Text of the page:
Tonks merely snapped her gum . “Don’t worry,” she said, shrugging. “My lips are sealed.” Then her face screwed up in consideration. “About your book collection, anyway. I am gonna have to tell Dumbledore that we came and got you.”

Harry could help the scowl that suddenly appeared on his face. “Right,” he said gruffly. After the way he and Dumbledore had left things in his office, Harry still felt a string of betrayal at the headmaster’s name. “I suppose that’s your job.” It came out a bit nastier than he’d intended.

“But Dumbledore’s conveniently away right now,” Tonks continued, cheerfully ignoring Harry’s sour demeanor. “I have no idea where he is, so he’s not there for me to tell.” Harry could have sworn her hair lightened a shade or two as she grinned widely at him. “You probably have at least a day or two before he finds out.”

“Could you just… make it as long as possible?” Harry asked sourly.

“I know that Dumbledore isn’t fond of the dark arts, and he couldn’t have been pleased by what you did at the Ministry,” Andromeda said, “but you seem unusually… resentful of him.”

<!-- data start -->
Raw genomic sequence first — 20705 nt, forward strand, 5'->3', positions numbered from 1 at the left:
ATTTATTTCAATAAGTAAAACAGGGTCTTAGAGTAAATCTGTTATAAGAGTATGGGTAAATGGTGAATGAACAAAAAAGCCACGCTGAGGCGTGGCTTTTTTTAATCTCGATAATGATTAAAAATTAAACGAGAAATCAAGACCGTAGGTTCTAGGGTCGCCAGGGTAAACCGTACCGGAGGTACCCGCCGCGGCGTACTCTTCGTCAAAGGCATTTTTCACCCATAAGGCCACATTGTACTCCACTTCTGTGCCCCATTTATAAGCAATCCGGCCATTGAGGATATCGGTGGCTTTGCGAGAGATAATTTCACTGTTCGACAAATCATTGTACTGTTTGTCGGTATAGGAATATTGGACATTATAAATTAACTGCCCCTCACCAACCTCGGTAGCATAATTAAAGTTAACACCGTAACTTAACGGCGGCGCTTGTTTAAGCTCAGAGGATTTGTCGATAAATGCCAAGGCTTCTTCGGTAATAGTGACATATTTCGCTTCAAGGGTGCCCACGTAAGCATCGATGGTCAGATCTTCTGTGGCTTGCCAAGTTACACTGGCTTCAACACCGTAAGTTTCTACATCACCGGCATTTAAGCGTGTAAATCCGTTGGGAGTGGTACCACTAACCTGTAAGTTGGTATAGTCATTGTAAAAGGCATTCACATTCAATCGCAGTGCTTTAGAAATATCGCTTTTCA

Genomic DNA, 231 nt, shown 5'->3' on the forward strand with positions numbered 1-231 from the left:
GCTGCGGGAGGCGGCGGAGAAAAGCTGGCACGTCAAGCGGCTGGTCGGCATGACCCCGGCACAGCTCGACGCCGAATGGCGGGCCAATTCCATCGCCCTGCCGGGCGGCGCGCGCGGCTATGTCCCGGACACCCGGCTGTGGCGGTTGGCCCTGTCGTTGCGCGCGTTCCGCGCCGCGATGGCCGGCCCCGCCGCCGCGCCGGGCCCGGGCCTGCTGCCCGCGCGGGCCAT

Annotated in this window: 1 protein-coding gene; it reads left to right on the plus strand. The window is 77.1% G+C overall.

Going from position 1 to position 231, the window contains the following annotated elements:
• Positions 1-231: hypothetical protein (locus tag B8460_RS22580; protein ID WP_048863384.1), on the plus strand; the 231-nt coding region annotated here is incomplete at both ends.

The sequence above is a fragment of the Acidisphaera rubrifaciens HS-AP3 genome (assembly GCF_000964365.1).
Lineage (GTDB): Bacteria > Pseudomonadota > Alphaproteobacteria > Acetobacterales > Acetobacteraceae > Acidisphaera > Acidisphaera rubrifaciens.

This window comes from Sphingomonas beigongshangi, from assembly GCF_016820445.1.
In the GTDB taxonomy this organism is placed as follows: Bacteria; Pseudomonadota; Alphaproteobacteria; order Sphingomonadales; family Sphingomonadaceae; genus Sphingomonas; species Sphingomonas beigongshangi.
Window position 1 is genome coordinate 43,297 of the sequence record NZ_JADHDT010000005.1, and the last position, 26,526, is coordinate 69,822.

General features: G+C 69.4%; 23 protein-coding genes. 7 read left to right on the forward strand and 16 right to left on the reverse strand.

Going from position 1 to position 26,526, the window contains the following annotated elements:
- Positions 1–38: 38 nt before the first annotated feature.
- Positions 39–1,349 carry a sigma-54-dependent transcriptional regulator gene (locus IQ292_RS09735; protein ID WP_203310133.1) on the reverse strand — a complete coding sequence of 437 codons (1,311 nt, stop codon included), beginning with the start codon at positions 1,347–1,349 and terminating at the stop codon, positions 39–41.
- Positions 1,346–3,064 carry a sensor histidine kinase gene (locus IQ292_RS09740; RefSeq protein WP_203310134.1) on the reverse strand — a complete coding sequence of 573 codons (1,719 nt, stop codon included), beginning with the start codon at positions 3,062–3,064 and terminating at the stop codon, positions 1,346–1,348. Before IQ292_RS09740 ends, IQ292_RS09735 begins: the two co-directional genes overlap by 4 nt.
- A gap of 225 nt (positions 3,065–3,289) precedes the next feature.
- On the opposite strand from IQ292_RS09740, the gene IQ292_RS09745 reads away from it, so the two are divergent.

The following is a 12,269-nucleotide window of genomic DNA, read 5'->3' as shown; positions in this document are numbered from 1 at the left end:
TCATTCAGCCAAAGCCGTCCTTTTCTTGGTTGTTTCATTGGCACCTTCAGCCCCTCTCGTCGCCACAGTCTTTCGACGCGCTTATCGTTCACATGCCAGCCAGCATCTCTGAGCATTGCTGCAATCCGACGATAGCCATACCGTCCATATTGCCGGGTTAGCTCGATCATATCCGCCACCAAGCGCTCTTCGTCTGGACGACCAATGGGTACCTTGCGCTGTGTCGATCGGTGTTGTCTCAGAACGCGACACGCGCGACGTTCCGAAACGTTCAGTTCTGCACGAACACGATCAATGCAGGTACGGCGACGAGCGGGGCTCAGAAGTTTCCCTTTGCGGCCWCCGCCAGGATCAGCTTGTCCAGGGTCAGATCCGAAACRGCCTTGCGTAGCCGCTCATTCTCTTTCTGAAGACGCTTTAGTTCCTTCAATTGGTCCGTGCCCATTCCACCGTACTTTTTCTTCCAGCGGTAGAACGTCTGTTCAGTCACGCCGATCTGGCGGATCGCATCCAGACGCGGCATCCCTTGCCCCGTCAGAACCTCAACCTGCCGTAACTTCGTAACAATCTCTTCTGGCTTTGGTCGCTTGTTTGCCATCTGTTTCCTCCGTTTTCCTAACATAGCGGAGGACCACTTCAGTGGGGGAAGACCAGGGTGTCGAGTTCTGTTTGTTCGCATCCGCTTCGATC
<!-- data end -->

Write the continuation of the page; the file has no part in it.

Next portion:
Harry merely let out a grunt, crossing his arms, shooting Tonks another glance. She must have told her mother what had unfolded in the Department of Mysteries, he realized.

“It is not wise to make an enemy of Albus Dumbledore, Harry.”

Harry gave a heaving sigh at Andromeda’s words. “He’s not an enemy,” he said. “He just… kept some things from me that he shouldn’t have. I don’t really feel like talking with him yet.”

Andromeda let out a hum. “Well, we can delay as long as possible, but not forever.” She waved her wand once more and his things sank neatly into his trunk. Even though everything seemed to be organized and it did appear the lid would close, it still looked overfull.

Harry sighed, glad of an opportunity to change the subject from Dumbledore. “I suppose I should probably… get rid of some stuff,” he said. “Or else get a bigger trunk.”

“That is quite unnecessary,” Andromeda said, closing the trunk with one more elegant turn of her wand. “It’s nothing some basic expansion charms won’t fix.” She levitated the trunk in front of her and raised an eyebrow at Harry. “Unless you wish to go shopping for a new trunk, that is?” she asked.

Harry shook his head, feeling mildly relieved.

“Very well,” Andromeda said with a nod. “Nymphadora, if you would please lead the way?”